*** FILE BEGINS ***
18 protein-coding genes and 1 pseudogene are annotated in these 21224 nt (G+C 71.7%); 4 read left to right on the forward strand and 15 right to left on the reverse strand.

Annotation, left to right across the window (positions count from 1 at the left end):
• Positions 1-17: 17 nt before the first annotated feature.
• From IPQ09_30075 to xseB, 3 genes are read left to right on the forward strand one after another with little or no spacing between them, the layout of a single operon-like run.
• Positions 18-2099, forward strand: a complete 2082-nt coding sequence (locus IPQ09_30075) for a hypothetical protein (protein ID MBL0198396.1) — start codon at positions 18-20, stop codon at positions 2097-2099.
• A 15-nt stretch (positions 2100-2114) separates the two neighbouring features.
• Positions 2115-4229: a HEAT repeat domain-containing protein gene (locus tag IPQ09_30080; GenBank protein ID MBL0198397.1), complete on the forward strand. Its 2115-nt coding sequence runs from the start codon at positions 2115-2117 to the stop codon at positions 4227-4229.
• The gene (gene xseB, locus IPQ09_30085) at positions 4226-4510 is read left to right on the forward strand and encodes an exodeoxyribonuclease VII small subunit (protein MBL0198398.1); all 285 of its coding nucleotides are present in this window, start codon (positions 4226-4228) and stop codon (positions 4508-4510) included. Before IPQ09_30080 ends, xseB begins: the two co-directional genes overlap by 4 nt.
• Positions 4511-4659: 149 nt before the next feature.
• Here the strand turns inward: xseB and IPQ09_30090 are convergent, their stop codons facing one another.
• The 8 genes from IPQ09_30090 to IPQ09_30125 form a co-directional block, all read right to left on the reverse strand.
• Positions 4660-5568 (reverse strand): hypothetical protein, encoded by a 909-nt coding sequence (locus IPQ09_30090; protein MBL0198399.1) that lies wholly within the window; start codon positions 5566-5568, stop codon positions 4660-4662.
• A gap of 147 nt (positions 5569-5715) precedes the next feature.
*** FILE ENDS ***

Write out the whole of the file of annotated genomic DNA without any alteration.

18 protein-coding genes and 1 pseudogene are annotated in these 21224 nt (G+C 71.7%); 4 read left to right on the forward strand and 15 right to left on the reverse strand.

Annotation, left to right across the window (positions count from 1 at the left end):
• Positions 1-17: 17 nt before the first annotated feature.
• From IPQ09_30075 to xseB, 3 genes are read left to right on the forward strand one after another with little or no spacing between them, the layout of a single operon-like run.
• Positions 18-2099, forward strand: a complete 2082-nt coding sequence (locus IPQ09_30075) for a hypothetical protein (protein ID MBL0198396.1) — start codon at positions 18-20, stop codon at positions 2097-2099.
• A 15-nt stretch (positions 2100-2114) separates the two neighbouring features.
• Positions 2115-4229: a HEAT repeat domain-containing protein gene (locus tag IPQ09_30080; GenBank protein ID MBL0198397.1), complete on the forward strand. Its 2115-nt coding sequence runs from the start codon at positions 2115-2117 to the stop codon at positions 4227-4229.
• The gene (gene xseB, locus IPQ09_30085) at positions 4226-4510 is read left to right on the forward strand and encodes an exodeoxyribonuclease VII small subunit (protein MBL0198398.1); all 285 of its coding nucleotides are present in this window, start codon (positions 4226-4228) and stop codon (positions 4508-4510) included. Before IPQ09_30080 ends, xseB begins: the two co-directional genes overlap by 4 nt.
• Positions 4511-4659: 149 nt before the next feature.
• Here the strand turns inward: xseB and IPQ09_30090 are convergent, their stop codons facing one another.
• The 8 genes from IPQ09_30090 to IPQ09_30125 form a co-directional block, all read right to left on the reverse strand.
• Positions 4660-5568 (reverse strand): hypothetical protein, encoded by a 909-nt coding sequence (locus IPQ09_30090; protein MBL0198399.1) that lies wholly within the window; start codon positions 5566-5568, stop codon positions 4660-4662.
• A gap of 147 nt (positions 5569-5715) precedes the next feature.